21st Century Objectives

4th grade math 1.2.a

Use ideas of fraction equivalence and ordering to: (CCSS: 4.NF)

  • Explain equivalence of fractions using drawings and models.
  • Use the principle of fraction equivalence to recognize and generate equivalent fractions. (CCSS: 4.NF.1)
  • Compare two fractions with different numerators and different denominators,5 and justify the conclusions. (CCSS: 4.NF.2)

In order to have something that invites creativity, problem solving, critical thinking, collaboration, etc., lets have students develop a device to create equivalent fractions for easy adding and subtracting. For example, a clock face can represent 1/12, 1/6, 1/4, 1/3, 1/2. 1/4 (15 mins) + 1/3 (20 mins) = 7/12 (35 mins). This might be the example we use to demonstrate the project. Obviously, students cannot just jump into this cold so our overall lesson would involve the necessary instructions and guidance. Here we are only talking about the objective. The rest of the lesson is developed out of the objective and assessments.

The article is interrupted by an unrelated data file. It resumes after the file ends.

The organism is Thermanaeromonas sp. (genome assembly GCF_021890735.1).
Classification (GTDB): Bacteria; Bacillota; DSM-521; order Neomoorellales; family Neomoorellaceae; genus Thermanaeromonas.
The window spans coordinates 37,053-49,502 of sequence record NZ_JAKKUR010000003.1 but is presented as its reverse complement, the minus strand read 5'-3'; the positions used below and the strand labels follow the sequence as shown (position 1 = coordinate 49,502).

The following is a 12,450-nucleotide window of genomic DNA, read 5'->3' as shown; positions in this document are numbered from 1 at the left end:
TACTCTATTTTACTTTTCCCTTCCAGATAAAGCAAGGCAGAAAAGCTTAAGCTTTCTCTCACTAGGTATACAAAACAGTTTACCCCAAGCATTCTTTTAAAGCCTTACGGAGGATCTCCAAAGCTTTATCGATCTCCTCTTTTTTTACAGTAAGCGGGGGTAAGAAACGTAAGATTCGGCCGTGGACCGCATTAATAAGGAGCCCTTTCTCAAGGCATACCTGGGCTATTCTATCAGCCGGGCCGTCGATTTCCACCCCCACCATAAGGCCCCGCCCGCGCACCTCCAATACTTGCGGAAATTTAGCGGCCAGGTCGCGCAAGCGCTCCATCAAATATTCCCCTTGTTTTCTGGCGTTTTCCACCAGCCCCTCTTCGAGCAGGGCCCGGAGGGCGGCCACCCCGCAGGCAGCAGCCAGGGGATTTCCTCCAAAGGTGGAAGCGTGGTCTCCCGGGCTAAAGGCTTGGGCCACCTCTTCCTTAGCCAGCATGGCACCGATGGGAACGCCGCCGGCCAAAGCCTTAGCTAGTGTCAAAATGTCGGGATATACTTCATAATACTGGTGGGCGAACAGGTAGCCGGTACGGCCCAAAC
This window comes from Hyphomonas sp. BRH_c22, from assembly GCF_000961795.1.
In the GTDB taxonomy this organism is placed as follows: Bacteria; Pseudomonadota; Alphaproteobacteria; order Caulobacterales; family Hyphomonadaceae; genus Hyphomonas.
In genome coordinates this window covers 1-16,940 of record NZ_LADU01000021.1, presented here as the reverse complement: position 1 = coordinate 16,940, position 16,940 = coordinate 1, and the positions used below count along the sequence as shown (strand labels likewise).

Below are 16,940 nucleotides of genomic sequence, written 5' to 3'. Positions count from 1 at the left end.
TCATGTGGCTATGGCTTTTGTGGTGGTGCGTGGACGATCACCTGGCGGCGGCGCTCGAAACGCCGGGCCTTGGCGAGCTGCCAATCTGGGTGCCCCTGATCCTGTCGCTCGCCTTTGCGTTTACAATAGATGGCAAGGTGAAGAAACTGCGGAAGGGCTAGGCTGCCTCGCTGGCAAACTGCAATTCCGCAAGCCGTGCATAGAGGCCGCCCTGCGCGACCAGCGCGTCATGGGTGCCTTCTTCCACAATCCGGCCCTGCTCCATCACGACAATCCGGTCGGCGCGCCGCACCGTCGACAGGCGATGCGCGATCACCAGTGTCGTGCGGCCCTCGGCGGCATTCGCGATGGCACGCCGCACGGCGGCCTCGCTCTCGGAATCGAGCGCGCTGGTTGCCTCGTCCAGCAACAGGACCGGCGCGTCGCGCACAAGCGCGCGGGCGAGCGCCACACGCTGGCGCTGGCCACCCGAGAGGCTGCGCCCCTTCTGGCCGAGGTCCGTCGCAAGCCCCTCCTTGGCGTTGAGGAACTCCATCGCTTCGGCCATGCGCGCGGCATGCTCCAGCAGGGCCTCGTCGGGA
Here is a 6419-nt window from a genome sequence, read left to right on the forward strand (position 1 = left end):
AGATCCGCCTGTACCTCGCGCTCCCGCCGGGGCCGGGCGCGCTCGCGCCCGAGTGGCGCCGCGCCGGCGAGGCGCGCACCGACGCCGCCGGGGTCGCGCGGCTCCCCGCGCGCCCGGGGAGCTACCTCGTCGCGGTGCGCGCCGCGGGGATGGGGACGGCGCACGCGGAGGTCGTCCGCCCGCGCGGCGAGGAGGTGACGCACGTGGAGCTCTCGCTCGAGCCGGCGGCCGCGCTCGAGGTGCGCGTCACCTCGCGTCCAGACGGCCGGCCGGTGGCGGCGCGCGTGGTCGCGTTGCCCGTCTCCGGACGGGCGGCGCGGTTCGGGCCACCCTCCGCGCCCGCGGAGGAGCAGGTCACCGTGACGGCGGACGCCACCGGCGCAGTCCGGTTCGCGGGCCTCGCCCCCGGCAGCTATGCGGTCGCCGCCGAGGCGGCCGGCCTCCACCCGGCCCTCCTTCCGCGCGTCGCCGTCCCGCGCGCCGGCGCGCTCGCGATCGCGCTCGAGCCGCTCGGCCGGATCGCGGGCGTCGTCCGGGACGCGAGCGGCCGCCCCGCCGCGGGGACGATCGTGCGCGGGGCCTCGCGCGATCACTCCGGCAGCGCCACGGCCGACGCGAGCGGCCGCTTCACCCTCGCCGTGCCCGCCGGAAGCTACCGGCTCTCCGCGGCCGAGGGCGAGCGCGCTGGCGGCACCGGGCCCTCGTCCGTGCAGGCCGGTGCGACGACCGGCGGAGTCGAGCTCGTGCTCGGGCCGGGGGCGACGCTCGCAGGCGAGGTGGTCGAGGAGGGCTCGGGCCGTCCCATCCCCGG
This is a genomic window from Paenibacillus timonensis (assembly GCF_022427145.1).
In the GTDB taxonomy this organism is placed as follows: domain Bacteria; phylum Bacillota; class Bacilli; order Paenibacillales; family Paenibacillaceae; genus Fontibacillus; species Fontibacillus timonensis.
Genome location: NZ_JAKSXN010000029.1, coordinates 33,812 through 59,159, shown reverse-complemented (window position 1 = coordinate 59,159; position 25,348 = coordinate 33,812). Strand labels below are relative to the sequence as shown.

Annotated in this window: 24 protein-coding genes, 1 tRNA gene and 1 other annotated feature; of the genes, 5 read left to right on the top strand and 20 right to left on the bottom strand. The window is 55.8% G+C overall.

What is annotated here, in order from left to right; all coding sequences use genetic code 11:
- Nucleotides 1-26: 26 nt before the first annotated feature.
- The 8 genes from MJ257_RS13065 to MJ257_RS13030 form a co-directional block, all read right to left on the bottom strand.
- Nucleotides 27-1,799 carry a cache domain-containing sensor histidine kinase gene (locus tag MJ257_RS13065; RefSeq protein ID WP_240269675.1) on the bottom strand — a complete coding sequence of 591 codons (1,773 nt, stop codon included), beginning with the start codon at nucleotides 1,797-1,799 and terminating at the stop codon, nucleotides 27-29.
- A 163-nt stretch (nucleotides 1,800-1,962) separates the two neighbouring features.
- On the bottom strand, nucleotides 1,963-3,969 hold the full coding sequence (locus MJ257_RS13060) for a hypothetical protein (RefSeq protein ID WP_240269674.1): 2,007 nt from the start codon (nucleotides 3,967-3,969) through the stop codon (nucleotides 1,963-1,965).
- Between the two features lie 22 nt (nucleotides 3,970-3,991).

A = 4th grade math students
B = create a tool that can be used to find and generate equivalent fractions
C = using any common object or idea and in groups or 2-3
D = works and can be easily understood by other 4th grades to add and subtract fractions.

Using any common object or idea of their choice, 4th grade students working in groups of 2-3 will create their own tool for finding and generating equivalent fractions in such a way that other 4th graders could use the tool to reliably and accurately add or subtract fractions.

This particular objective includes a high level verb, create, with respect to Bloom’s. With higher order objectives it also becomes a bit harder to discuss condition and degree. Here the condition is open-ended and the degree is dependent on user testing and observation. Unlike measuring angles, it’s hard to pinpoint how well they do on an assessment like this other than to have a good rubric.